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February, 2009:

Scat

Scat is the “solid waste, or droppings, of carnivorous animals.”* It is also a book by Carl Hiaasen rated for ages 9-12. When my son was much younger we used to go on a lot of backpacking trips. I think we have slept in a tent in over twenty states. We always use to carry guides to plants, animals, birds, trees, and you guessed it scat. I used to joke with him that when he grew up he was going to become a “scatologist.” That’s why when I saw Carl Hiaasen’s latest book Scat I had to buy it.

I’m glad I did. I had enjoyed his book Hoot and Scatis just as good if not better. Like Hoot it has a story built around an environmental issue. In this case an endangered animal. Hiaasen also brings the Iraq War into the book. Nick is the main character in the book. His father is in Iraq and days go by that Nick doesn’t hear from his dad and is worried that something must be wrong.

The book has some great humor in it including an incident with a Ticonderoga No. 2 pencil. Those of you who had read Bud Not Buddy by Christopher Curtis will remember the Ticonderoga No. 2 pencil from that story. This one is just as good. I think middle school students will like this book. It moves fast, contains mystery, and has some humorous moments. In fact I bet teachers would like it also.

*www.kentuckyawake.org/glossary/

World Math Day Contest

Lights, Camera, Action! Are you looking for the ultimate class project? Now your students can show off their creative abilities and talents online in the World Math Day Video Challenge! Move over American Idol! In anticipation of World Math Day on March 4th, students from across the country are competing in this year’s World Math Day Video Challenge. While the contest is open to only U.S. classes, students and teachers from all over the world will have a chance to vote for their favorite videos! The World Math Day Video Challenge is free and open to all U.S. students. Does your class have what it takes?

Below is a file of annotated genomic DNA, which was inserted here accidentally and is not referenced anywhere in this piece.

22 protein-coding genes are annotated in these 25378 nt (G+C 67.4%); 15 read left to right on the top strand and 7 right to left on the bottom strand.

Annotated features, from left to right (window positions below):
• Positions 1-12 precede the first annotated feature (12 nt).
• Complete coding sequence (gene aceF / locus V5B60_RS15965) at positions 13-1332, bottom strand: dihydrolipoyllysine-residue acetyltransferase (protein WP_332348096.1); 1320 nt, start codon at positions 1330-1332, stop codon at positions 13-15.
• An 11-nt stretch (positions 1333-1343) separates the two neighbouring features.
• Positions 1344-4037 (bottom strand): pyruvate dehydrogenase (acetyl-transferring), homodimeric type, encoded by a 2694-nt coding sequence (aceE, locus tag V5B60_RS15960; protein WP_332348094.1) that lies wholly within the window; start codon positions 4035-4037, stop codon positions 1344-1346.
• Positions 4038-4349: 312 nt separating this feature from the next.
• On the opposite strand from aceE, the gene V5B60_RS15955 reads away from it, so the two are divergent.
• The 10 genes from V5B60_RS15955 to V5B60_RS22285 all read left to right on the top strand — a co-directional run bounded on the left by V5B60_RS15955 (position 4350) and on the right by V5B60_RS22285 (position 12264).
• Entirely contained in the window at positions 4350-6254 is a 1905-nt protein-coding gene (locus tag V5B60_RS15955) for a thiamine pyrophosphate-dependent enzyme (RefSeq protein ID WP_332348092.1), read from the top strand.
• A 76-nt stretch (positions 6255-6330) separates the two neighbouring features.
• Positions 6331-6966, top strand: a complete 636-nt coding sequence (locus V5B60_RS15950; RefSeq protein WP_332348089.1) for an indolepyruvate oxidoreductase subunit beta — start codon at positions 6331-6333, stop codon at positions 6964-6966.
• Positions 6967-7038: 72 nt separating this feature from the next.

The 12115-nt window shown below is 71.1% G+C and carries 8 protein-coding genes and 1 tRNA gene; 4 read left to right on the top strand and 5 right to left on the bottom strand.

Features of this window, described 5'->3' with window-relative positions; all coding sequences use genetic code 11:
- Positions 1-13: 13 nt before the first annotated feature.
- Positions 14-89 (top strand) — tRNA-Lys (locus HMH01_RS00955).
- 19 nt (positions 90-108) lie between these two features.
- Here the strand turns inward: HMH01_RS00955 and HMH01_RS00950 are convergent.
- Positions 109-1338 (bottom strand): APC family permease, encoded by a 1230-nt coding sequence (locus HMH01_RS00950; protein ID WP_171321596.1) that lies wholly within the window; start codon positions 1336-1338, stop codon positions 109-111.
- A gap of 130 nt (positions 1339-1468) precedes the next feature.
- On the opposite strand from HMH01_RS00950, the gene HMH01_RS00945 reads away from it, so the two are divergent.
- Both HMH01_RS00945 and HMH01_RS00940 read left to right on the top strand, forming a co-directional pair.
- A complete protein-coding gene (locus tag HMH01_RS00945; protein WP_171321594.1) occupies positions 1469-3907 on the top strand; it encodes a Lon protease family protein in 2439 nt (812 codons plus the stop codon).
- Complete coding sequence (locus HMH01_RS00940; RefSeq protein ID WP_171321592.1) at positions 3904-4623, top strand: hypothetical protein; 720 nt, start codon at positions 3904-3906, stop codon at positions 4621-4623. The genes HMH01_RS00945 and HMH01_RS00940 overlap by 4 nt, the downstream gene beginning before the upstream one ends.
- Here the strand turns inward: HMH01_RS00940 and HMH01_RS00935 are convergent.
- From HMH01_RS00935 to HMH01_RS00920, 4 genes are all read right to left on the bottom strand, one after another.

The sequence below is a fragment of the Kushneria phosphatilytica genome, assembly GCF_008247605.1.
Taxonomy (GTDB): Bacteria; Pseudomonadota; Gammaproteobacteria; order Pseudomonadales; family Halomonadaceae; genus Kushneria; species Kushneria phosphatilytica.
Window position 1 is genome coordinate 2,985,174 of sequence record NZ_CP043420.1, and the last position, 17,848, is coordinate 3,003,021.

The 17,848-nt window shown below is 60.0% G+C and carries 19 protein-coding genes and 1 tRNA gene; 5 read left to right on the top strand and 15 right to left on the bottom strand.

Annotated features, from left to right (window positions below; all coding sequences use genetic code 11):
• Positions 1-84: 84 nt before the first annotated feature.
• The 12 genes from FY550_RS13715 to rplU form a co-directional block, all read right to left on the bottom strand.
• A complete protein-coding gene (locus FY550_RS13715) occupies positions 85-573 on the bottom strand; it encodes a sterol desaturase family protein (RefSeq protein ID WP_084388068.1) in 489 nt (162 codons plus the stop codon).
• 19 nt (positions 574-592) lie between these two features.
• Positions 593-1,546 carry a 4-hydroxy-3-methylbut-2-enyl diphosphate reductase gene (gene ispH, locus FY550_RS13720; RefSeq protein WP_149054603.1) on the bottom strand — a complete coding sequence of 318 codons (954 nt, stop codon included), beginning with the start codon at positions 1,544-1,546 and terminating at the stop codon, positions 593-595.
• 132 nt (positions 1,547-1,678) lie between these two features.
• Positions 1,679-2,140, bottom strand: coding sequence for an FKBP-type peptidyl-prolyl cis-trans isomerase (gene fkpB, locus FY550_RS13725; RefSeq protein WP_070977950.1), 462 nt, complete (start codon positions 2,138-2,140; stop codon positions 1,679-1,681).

How to Play 1.  Just record a two to three minute video highlighting how your students are preparing for World Math Day. Be creative. Tell your story with a song, cheer, rap, or narrative. 2.  Then upload your video to www.teachertube.com/worldmathday where it can be voted on by fellow teachers, students, and parents. Teachers can register for free at TeacherTube.com (only registered teachers can upload videos). Rules 1.  Video must be 2 to 3 minutes in length. 2.  Video must demonstrate how your students are preparing for World Math Day. 3.  Video and audio content must be suitable for all audiences. 4.  Video can include puppets, graphics, music, and voice-over. 5.  Only one class per school will be eligible for first prize.

See the Teacher Tube website for more information and prizes

 

Jim.